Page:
Editor’s Note: Before COVID-19, digital health was starting to take hold as the wave of the future for the practice of medicine. Since the declaration by the then Secretary of Health & Human Services (HHS) of the Public Health Emergency [PHE] on Jan. 31, 2020, telehealth has increased exponentially, in large measure due to Congress and the Centers for Medicare & Medicaid Service’s (CMS’s) expansion of coverage for telehealth services in the Medicare and Medicaid populations. Telehealth services continued to soar for the privately insured population as well. The prevalent view is that telehealth will remain an integral part of our health care system post-PHE and may even continue to grow. In a new article for the Law Journal Newsletters’ Business Crimes Bulletin, summarized below, Manatt examines how criminal and civil enforcement focused on fraud committed using, or furthered by the use of, telehealth will likely be expanding—particularly given the dollars that a regulator can bring in for fraud or noncompliance. With the federal government’s need to pay for significant post-COVID-19 relief programs, a fraudster’s profit in the telehealth space could serve as an easy source of funding. Click here to read the full article.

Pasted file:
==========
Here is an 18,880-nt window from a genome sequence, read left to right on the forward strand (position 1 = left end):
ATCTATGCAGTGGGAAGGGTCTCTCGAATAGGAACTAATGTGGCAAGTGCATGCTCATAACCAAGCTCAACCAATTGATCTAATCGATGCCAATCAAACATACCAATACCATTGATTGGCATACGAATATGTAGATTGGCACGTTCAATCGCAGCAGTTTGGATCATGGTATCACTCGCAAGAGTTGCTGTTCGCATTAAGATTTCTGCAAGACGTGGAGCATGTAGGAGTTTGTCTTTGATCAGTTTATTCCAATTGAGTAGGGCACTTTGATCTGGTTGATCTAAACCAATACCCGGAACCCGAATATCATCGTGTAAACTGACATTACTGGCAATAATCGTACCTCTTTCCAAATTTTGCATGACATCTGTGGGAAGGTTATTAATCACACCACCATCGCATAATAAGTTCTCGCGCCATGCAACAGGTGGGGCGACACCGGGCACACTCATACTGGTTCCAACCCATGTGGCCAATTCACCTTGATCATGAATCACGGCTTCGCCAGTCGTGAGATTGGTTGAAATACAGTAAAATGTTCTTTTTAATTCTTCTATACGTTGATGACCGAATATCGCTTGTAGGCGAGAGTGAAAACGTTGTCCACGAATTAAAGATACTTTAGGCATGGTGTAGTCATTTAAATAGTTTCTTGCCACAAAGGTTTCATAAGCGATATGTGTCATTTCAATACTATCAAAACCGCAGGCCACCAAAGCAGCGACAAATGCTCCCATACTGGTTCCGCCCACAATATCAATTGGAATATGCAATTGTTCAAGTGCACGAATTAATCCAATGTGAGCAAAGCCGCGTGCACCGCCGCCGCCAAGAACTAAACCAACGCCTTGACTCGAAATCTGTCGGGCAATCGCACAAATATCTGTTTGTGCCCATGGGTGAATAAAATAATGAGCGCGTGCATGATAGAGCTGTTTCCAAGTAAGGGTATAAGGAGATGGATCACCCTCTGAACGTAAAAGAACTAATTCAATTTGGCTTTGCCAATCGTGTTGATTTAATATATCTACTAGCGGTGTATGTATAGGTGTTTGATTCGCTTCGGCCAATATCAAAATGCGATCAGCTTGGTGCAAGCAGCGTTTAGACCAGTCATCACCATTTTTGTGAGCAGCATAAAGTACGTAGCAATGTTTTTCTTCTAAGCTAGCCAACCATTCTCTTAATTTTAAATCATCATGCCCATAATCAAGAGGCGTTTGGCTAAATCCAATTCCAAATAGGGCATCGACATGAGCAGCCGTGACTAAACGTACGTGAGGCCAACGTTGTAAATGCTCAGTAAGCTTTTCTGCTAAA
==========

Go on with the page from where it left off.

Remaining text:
Telemedicine Fraud Enforcement Actions
Even prior to the PHE, the U.S. Department of Justice (DOJ) led several significant telehealth fraud enforcement actions. Following these cases, one can see how telemedicine is beginning to impact the telemarketing fraud schemes prosecuted in the past where telemarketers recruited and paid Medicare patients while the doctors wrote scripts without necessarily meeting—or having only cursory meetings—with the patients. The patients, therefore, had to be, at the very least, in the same state as the prescribing doctor so as not to immediately raise alarms. In some of the more recent cases, the telemarketing companies recruited the Medicare patients, but the doctors, having met with the patients via telemedicine, may have been hundreds of miles away from the patients, depending on the individual state’s rules and regulations. That in and of itself should not be a marker, but the size of the patient pool and the commensurate dollars to be gained in terms of potential penalties and damages are increased significantly where telemedicine is part of the fraudulent scheme. Examples include:
- In April 2019, the DOJ charged 24 defendants, including CEOs and COOs of telemedicine companies, owners of durable medical equipment (DME) companies and medical professionals, as a result of its Operation Brace Yourself. (See “Federal Indictments & Law Enforcement Actions in One of the Largest Health Care Fraud Schemes Involving Telemedicine and Durable Medical Equipment Marketing Executives Results in Charges Against 24 Individuals Responsible for Over $1.2 Billion in Losses,” Department of Justice, April 9, 2019.) Allegedly resulting in over $1.2 billion in losses, the alleged scheme entailed DME companies providing kickbacks to physicians working with telemarketing companies in exchange for the physicians prescribing DME for Medicare patients “recruited” by the telemarketing companies. Id.